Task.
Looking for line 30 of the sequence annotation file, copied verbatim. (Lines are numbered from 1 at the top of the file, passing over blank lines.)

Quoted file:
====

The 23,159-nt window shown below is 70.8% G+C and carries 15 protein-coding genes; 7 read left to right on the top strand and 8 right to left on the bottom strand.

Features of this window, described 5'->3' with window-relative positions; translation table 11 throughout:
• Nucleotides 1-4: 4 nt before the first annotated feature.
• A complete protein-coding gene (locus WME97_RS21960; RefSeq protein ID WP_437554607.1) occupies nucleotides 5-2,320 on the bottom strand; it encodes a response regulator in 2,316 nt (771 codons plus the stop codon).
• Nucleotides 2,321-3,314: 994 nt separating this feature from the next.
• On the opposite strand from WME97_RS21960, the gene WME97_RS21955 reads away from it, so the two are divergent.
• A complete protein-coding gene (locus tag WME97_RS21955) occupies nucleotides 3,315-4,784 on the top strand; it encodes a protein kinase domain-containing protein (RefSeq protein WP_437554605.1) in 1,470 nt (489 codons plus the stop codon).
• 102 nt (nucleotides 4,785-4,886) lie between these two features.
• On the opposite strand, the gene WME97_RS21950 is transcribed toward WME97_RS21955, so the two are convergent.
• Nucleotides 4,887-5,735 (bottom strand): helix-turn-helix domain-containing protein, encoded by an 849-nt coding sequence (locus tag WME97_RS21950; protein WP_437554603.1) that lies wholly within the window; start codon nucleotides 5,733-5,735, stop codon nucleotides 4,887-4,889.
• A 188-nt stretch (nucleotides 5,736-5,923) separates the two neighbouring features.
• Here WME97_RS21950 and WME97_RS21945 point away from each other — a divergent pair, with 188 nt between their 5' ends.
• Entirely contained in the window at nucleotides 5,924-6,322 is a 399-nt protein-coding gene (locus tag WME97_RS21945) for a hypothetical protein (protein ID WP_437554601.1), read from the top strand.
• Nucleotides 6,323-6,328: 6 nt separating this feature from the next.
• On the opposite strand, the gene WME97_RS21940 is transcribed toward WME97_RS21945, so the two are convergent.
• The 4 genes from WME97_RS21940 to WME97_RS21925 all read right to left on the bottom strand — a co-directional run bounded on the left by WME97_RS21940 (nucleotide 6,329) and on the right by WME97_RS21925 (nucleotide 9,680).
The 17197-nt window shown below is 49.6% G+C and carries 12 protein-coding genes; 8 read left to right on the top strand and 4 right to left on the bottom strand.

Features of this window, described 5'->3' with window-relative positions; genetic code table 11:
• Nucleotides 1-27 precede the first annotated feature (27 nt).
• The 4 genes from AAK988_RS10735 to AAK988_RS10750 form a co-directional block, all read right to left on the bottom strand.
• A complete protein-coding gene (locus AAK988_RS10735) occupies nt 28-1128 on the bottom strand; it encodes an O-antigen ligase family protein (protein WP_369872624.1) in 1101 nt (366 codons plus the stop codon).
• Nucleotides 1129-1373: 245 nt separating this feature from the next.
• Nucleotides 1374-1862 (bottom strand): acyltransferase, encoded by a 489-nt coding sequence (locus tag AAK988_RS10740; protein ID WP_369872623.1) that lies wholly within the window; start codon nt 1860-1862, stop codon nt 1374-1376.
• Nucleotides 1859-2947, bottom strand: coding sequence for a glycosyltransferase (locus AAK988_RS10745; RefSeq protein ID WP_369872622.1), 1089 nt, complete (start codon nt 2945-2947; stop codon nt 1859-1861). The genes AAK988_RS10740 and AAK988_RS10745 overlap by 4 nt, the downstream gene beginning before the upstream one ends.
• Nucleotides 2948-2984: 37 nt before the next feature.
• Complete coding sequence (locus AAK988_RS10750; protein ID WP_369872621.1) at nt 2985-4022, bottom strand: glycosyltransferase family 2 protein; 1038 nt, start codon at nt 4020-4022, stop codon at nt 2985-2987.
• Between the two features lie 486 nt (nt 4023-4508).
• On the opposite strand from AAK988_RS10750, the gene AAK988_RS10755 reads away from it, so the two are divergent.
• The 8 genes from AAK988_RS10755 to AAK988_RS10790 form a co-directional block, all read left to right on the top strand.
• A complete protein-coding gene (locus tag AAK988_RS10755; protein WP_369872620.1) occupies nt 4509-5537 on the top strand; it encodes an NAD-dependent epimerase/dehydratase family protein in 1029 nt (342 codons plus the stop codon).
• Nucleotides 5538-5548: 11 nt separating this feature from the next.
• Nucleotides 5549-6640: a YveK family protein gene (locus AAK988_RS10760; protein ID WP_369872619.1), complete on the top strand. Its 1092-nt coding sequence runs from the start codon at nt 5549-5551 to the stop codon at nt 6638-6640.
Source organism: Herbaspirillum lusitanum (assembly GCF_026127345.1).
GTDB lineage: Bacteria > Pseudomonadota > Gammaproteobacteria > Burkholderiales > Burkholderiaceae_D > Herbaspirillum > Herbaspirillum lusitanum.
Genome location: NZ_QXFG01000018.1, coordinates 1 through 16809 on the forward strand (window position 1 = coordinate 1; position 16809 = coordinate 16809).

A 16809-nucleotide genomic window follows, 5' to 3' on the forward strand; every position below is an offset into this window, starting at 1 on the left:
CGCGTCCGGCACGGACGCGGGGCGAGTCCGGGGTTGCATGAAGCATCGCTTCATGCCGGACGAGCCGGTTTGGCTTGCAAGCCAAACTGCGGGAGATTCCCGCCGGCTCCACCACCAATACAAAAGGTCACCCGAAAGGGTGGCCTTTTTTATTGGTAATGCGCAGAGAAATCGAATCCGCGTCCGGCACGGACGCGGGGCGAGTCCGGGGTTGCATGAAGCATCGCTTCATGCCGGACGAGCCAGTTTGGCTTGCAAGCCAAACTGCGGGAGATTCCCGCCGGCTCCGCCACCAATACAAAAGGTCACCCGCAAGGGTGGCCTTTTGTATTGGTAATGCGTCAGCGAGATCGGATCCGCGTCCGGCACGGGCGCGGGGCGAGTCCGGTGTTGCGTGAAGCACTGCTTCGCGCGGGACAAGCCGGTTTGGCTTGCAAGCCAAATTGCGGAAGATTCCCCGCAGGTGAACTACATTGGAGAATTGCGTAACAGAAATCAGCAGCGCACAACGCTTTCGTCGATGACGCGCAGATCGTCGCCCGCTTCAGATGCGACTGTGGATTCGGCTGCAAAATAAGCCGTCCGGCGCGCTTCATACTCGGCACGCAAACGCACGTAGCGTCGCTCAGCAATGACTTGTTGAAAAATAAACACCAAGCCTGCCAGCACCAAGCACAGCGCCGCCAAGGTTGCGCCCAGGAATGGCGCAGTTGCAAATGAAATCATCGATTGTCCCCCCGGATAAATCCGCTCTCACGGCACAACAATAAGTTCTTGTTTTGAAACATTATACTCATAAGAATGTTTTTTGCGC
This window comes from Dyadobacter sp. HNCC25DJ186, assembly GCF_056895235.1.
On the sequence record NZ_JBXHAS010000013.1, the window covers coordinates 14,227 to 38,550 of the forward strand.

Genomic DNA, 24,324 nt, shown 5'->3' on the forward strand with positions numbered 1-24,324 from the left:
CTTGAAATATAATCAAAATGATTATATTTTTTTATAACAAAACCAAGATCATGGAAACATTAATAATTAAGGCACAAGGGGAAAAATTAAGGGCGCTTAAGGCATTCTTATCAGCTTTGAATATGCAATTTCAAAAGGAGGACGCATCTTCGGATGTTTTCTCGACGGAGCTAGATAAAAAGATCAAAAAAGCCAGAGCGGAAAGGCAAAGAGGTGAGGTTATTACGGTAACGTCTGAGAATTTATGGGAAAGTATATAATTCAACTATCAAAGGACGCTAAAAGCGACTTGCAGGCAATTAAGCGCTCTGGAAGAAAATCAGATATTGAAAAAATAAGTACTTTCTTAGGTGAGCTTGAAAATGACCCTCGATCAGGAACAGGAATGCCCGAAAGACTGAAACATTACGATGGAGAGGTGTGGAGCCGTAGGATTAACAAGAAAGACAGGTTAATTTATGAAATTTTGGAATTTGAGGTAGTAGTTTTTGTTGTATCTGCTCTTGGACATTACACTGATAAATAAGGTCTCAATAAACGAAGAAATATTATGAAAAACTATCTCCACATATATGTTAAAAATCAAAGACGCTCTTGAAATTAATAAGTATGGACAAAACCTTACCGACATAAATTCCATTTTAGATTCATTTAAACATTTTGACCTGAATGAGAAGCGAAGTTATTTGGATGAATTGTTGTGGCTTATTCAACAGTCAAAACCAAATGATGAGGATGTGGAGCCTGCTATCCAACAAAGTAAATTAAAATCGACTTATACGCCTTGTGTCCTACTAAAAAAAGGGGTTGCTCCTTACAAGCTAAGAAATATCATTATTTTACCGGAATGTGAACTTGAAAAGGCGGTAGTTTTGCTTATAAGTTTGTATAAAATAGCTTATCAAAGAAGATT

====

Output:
• A complete protein-coding gene (locus tag AAK988_RS10755; protein WP_369872620.1) occupies nt 4509-5537 on the top strand; it encodes an NAD-dependent epimerase/dehydratase family protein in 1029 nt (342 codons plus the stop codon).